Wednesday, April 21, 2010

Another Random Workout

Wednesday 4/21/10

Tuck planche holds: 10x3 seconds
Adv. front tuck lever pull-ups: 6x3
Pistols: 1x5 (BW), 1X5 @ 17lbs., 1x5 @ 35lbs., 1x2 at 55lbs.
Full range of motion HSPU's: 3x3
Standing wheel rollouts: 3x3 (two arm), 3x2 (one-arm_

This was a good workout. It was intermixed with push-ups, pull-ups, dips, free standing handstands on the parallettes, straight-leg and straddle L-sits, support holds on the rings, kicks and elbows to the heavy bag and some standing wheel rollouts. I'm getting very close to being able to do a one-arm standing wheel rollout. We'll see. Still no article ideas yet. Maybe in a few days.

Tuesday, April 20, 2010

Long sprint workout


My garage workout today consisted of gymnastics, kettlebell lifting and heavy bag work. I held a free standing handstand today on parallelettes for over 30 seconds.

My track workout today consisted of 2x400m sprints, 2x300m sprints and 2x200m sprints with 5 minutes rest between sprints. My time has increased a bit but there can be a number of reasons why. I will run some long sprints in a couple of weeks again and see if my times aren't back down again. I figure they probably will be.

Nothing good (as far as articles go) has really crossed my mind to write on. This has been sort of an "off" week and am still trying to get back on track. Hopefully, I will post something soon.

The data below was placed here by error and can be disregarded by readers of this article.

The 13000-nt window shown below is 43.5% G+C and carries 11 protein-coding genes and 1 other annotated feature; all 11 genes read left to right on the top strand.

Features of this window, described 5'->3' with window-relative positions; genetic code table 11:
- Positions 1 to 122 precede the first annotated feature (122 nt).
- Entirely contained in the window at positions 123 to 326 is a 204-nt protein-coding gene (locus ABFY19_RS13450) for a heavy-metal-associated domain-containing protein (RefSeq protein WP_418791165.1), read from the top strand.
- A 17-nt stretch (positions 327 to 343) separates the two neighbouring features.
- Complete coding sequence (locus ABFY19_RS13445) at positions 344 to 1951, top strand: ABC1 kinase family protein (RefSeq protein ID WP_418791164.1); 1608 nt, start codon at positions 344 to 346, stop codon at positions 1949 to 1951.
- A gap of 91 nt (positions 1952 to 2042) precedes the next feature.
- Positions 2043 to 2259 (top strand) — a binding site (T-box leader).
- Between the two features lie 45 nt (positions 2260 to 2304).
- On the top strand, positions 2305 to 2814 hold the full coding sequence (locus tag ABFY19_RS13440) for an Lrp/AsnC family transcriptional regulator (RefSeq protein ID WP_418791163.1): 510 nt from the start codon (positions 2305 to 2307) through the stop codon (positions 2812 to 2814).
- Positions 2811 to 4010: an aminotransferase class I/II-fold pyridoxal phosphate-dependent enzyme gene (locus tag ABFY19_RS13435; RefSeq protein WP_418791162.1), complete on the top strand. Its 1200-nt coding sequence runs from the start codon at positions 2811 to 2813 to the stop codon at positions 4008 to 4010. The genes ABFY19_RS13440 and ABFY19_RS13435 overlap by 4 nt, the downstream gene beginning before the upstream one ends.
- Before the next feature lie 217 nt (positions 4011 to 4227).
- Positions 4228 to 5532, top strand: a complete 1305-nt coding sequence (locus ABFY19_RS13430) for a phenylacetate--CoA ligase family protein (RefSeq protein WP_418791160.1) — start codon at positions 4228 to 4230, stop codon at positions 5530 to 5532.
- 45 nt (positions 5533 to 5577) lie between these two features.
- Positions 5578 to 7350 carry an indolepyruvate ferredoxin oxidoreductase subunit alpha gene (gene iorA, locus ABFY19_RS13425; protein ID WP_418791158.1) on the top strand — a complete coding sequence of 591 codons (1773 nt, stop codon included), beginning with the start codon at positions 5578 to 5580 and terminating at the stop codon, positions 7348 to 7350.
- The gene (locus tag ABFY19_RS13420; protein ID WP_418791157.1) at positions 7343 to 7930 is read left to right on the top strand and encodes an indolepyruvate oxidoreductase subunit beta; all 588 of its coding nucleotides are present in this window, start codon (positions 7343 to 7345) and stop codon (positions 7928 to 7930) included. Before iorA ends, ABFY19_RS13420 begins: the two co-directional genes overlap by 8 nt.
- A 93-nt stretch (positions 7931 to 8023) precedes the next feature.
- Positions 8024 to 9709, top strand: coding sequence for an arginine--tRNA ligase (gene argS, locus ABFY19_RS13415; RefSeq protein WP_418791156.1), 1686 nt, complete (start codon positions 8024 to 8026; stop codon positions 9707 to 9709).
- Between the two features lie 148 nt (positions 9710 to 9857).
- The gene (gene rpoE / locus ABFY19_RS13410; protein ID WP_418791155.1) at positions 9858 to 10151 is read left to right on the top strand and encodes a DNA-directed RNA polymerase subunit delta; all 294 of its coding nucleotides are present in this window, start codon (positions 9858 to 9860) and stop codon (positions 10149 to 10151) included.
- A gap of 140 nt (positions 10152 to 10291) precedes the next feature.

Short sprint workout


10 sprints at 10 seconds each with 5 minutest rest between sprints. In between sprints I performed various body weight and gymnastic exercises along with some kettlebell throws, swings, presses, snatches and cleans with the 17lb. and 35 kettlebells. This was one of my best workouts yet.

Friday, April 9, 2010

A Sporatic Past Couple of Weeks and Some Observations

I've kind of been overdoing it the past few weeks with exercise, going out and food.

Too much cardio.
I've been doing a little too much kickboxing and other various metabolic conditioning routines, usually for consecutive days with little rest and a little too intense. I think subconsciously I've been doing this to counteract all the little indulgences I've been engaging in a bit too frequently.

Not enough sprinting;
once every two weeks (I like to do it once a week). Because of my ridiculous cardio workouts, I've been too sore and stiff to get out and really do what I enjoy, sprint! I also find that when I perform too much cardiovascular exercise, I don't have the energy (or sometimes desire) to do my other favorite activity that I love, SURFING! I plan to get back to both... more sprinting (a reasonable amount) and more surfing. They both keep me sane.

Not enough body weight stuff.
I've been missing my bar and ground acrobatics and love mixing this up with the sprints. Handstands, pull-ups, push-ups, dips, levers, planches, flags, all the crazy gymnastics and circus stuff. I feel like Tarzan or an ape when I do this stuff! It's my thing.

TOO MUCH WINE, CHEESE, AND SUGAR! Yep, definitely been indulging with these too much and it certainly has taken its toll. Mood has been fairly inconsistent, (mostly bad and negative) and sleep has sucked. The cheese isn't really too much of a problem, the problem is that I usually like to couple the cheese with copious amount of red wine... which then leads to copious amounts of cheese which then leads to... not good.